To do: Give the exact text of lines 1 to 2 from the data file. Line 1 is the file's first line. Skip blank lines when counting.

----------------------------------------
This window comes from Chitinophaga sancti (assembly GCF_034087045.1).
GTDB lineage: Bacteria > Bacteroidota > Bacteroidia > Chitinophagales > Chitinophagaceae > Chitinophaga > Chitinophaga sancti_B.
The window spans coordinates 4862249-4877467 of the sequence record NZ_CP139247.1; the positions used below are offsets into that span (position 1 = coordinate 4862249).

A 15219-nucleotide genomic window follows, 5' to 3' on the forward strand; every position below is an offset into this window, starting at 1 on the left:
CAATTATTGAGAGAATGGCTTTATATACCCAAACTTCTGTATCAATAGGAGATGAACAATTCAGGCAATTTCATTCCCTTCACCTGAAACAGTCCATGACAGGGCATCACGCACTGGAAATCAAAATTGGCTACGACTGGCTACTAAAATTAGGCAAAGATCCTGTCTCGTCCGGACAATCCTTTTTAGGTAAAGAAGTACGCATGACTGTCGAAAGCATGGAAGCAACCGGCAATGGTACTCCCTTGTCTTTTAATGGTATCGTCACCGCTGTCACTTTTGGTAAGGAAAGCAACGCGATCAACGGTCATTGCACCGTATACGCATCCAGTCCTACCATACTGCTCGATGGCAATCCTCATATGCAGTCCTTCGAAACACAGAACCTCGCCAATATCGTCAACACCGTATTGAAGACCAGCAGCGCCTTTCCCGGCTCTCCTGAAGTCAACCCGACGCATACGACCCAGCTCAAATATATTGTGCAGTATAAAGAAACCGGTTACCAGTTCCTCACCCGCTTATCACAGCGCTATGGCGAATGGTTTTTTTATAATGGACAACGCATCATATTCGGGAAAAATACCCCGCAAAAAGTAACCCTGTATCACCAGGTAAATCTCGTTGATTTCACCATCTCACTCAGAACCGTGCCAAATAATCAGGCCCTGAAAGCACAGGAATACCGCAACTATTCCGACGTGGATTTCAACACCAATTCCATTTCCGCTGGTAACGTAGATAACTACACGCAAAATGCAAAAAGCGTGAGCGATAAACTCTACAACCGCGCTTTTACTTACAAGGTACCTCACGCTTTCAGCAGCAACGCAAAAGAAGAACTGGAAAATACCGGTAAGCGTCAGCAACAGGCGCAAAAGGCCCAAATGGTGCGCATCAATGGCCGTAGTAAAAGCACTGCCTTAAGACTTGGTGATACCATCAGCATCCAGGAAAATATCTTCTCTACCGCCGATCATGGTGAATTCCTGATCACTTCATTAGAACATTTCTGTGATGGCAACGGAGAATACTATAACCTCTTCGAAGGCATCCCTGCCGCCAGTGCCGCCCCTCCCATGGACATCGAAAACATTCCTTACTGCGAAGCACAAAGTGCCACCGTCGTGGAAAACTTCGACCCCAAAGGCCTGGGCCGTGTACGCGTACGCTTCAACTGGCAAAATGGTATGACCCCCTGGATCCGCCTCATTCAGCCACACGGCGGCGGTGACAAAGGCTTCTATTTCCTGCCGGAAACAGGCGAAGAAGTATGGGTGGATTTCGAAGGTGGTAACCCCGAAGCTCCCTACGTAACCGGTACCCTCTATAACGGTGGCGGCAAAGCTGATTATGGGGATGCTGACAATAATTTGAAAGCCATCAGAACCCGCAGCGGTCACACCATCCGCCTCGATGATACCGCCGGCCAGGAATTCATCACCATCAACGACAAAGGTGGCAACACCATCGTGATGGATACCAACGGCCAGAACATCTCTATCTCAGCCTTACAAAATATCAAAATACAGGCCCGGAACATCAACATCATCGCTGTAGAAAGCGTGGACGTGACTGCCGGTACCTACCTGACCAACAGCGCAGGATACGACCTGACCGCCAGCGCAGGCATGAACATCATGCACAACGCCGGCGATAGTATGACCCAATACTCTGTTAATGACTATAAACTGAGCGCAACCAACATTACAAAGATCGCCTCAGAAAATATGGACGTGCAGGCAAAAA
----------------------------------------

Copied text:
This window comes from Chitinophaga sancti (assembly GCF_034087045.1).
GTDB lineage: Bacteria > Bacteroidota > Bacteroidia > Chitinophagales > Chitinophagaceae > Chitinophaga > Chitinophaga sancti_B.